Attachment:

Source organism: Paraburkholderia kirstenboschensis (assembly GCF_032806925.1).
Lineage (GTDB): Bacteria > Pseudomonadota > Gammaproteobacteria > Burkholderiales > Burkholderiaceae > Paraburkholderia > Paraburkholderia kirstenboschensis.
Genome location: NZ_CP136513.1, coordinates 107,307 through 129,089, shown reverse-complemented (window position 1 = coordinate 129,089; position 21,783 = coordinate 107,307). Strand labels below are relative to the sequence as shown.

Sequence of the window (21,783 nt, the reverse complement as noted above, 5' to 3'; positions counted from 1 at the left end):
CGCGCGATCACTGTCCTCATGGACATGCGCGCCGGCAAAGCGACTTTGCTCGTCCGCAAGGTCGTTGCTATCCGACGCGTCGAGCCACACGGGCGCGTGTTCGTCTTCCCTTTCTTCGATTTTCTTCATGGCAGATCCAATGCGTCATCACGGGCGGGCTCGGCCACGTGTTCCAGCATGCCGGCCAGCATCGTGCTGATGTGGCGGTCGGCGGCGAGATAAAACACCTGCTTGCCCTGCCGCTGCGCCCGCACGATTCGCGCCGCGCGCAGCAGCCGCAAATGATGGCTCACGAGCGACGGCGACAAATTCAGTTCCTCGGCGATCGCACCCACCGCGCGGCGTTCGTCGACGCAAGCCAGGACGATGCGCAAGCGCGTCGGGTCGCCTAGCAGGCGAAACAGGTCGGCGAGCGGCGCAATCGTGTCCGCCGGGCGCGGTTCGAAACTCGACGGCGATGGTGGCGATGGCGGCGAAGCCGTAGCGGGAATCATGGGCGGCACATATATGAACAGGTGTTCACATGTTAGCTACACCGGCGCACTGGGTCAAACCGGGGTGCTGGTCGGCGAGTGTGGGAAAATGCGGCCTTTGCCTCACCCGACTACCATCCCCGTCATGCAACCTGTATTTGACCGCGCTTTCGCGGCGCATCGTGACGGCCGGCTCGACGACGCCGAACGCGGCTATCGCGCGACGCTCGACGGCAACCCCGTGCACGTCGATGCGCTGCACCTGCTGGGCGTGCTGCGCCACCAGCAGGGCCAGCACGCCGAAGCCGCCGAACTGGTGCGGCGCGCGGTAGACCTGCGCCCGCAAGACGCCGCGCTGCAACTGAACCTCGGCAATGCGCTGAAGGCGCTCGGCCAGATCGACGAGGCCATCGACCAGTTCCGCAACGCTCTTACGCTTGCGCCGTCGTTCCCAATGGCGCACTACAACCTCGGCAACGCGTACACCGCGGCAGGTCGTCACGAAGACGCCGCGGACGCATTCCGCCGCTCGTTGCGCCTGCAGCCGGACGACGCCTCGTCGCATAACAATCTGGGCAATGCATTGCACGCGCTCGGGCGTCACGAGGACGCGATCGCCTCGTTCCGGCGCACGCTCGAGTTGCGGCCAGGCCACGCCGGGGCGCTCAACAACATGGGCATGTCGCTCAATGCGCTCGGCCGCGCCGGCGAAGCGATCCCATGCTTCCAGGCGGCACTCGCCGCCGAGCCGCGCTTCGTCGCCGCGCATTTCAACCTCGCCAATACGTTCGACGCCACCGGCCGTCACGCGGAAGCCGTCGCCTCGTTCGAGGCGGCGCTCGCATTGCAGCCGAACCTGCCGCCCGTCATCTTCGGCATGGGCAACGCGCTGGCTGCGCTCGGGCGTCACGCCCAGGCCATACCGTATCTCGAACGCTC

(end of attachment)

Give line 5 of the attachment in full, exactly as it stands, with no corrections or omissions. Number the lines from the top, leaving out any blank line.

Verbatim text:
CGCGCGATCACTGTCCTCATGGACATGCGCGCCGGCAAAGCGACTTTGCTCGTCCGCAAGGTCGTTGCTATCCGACGCGTCGAGCCACACGGGCGCGTGTTCGTCTTCCCTTTCTTCGATTTTCTTCATGGCAGATCCAATGCGTCATCACGGGCGGGCTCGGCCACGTGTTCCAGCATGCCGGCCAGCATCGTGCTGATGTGGCGGTCGGCGGCGAGATAAAACACCTGCTTGCCCTGCCGCTGCGCCCGCACGATTCGCGCCGCGCGCAGCAGCCGCAAATGATGGCTCACGAGCGACGGCGACAAATTCAGTTCCTCGGCGATCGCACCCACCGCGCGGCGTTCGTCGACGCAAGCCAGGACGATGCGCAAGCGCGTCGGGTCGCCTAGCAGGCGAAACAGGTCGGCGAGCGGCGCAATCGTGTCCGCCGGGCGCGGTTCGAAACTCGACGGCGATGGTGGCGATGGCGGCGAAGCCGTAGCGGGAATCATGGGCGGCACATATATGAACAGGTGTTCACATGTTAGCTACACCGGCGCACTGGGTCAAACCGGGGTGCTGGTCGGCGAGTGTGGGAAAATGCGGCCTTTGCCTCACCCGACTACCATCCCCGTCATGCAACCTGTATTTGACCGCGCTTTCGCGGCGCATCGTGACGGCCGGCTCGACGACGCCGAACGCGGCTATCGCGCGACGCTCGACGGCAACCCCGTGCACGTCGATGCGCTGCACCTGCTGGGCGTGCTGCGCCACCAGCAGGGCCAGCACGCCGAAGCCGCCGAACTGGTGCGGCGCGCGGTAGACCTGCGCCCGCAAGACGCCGCGCTGCAACTGAACCTCGGCAATGCGCTGAAGGCGCTCGGCCAGATCGACGAGGCCATCGACCAGTTCCGCAACGCTCTTACGCTTGCGCCGTCGTTCCCAATGGCGCACTACAACCTCGGCAACGCGTACACCGCGGCAGGTCGTCACGAAGACGCCGCGGACGCATTCCGCCGCTCGTTGCGCCTGCAGCCGGACGACGCCTCGTCGCATAACAATCTGGGCAATGCATTGCACGCGCTCGGGCGTCACGAGGACGCGATCGCCTCGTTCCGGCGCACGCTCGAGTTGCGGCCAGGCCACGCCGGGGCGCTCAACAACATGGGCATGTCGCTCAATGCGCTCGGCCGCGCCGGCGAAGCGATCCCATGCTTCCAGGCGGCACTCGCCGCCGAGCCGCGCTTCGTCGCCGCGCATTTCAACCTCGCCAATACGTTCGACGCCACCGGCCGTCACGCGGAAGCCGTCGCCTCGTTCGAGGCGGCGCTCGCATTGCAGCCGAACCTGCCGCCCGTCATCTTCGGCATGGGCAACGCGCTGGCTGCGCTCGGGCGTCACGCCCAGGCCATACCGTATCTCGAACGCTC